The media would “undoubtedly be a loser” if it sought to fight the government, it said.
The commentary did not run in the paper’s English-language edition.
The editiorial followed an open letter from Southern Weekly staff which — in an unusually vocal response to authorities’ censorship — called for the resignation of Guangdong provincial propaganda official Tuo Zhen (庹震), who was said to have removed the weekly’s article and replaced it with a different version.
Eighteen Chinese academics, including legal professors, economists, historians and writers, have also signed an open letter calling for Tuo’s dismissal. Peking University law professor He Weifang (賀衛方), who was among the signers, said the newspaper needed to be defended from censorship.
“The Southern Weekly is known as a newspaper that exposes the truth, but after Tuo Zhen arrived in Guangdong, he constantly put pressure on the paper. We need to let him know that he can’t do this,” He said. “This incident is a test to see if the new leadership is determined to push trhough political reforms.”
Yesterday’s protests also took on a Taiwanese element, with calls for the singing of a song that decades ago served as a clarion call for the democratic movement in Taiwan.
According to posts on microblogging site Sina Weibo, organizers have invited supporters to gather at Guangzhou Parkway at noon tomorrow to show their support by singing the song Beautiful Island (美麗島), one of the key inspirational songs used by the pro-democracy movement in Taiwan during authoritarian rule.
The Chinese authorities prohibited the song in 1980.
Taiwanese youths were also paying attention to what was happening in Guangzhou.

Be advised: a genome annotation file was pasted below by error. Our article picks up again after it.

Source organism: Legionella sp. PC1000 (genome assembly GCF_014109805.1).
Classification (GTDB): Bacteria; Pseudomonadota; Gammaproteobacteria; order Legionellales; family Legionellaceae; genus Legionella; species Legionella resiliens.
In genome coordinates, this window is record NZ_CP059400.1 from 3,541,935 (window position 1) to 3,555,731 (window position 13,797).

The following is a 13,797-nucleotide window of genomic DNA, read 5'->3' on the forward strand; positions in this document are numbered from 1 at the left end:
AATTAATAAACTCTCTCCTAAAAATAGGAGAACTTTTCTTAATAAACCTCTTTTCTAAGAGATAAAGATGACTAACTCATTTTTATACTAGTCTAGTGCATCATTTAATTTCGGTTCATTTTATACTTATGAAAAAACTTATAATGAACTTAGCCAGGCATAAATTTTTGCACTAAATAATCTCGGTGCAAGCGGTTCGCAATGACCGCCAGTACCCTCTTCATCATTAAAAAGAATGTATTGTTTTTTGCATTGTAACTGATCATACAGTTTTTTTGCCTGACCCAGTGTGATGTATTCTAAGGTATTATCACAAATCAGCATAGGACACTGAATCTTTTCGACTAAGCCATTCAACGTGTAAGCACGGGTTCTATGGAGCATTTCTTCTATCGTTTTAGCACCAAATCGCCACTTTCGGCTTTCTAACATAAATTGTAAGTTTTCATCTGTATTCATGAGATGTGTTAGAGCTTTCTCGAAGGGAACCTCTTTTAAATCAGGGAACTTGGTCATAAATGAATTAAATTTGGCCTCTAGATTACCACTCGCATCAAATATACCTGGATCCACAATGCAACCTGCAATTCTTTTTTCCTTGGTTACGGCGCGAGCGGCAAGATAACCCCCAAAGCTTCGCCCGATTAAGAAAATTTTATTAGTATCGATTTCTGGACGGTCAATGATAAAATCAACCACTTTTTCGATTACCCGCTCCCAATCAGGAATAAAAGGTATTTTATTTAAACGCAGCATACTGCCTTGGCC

Lin Fei-fan (林飛帆), one of the student leaders in the recent wave of Taiwanese protests against the monopolization of and growing Chinese influence in local media, told the Taipei Times that the movement was closely watching developments surrounding the Southern Weekly incident.
Lin said that although there was no direct link between the student those who signed the petition at the Chinese universities on Sunday, he hoped that both sides could inspire and learn from each other.
“No matter what, the movements from both sides will serve as an inspiration for one another,” he said.
Lin also said the Chinese had an interest in ensuring that freedoms in Taiwan were not undermined by Beijing’s influence.
“Although Taiwan enjoys freedom of the press and democracy, they are weakening at the moment. As they fight for their own freedom, Chinese students should seek to prevent this from occurring in Taiwan,” he said.
“Chinese students are very brave in fighting despite being under very strict government control,” he said, adding that state control over the media and limits to freedom were much more stringent in China.
Lin said he hoped that Chinese would continue to fight for their rights and that people who desire freedom would unite.
“Taiwanese students will support them, always,” he said.
Mainland Affairs Council Minister Wang Yu-chi (王郁琦) said the council was paying attention to the issue of press freedom in China and had invited Chinese journalists to visit Taiwan, adding that the council hoped they would be influenced by the country’s freedoms.
Additional reporting by Shelley Shan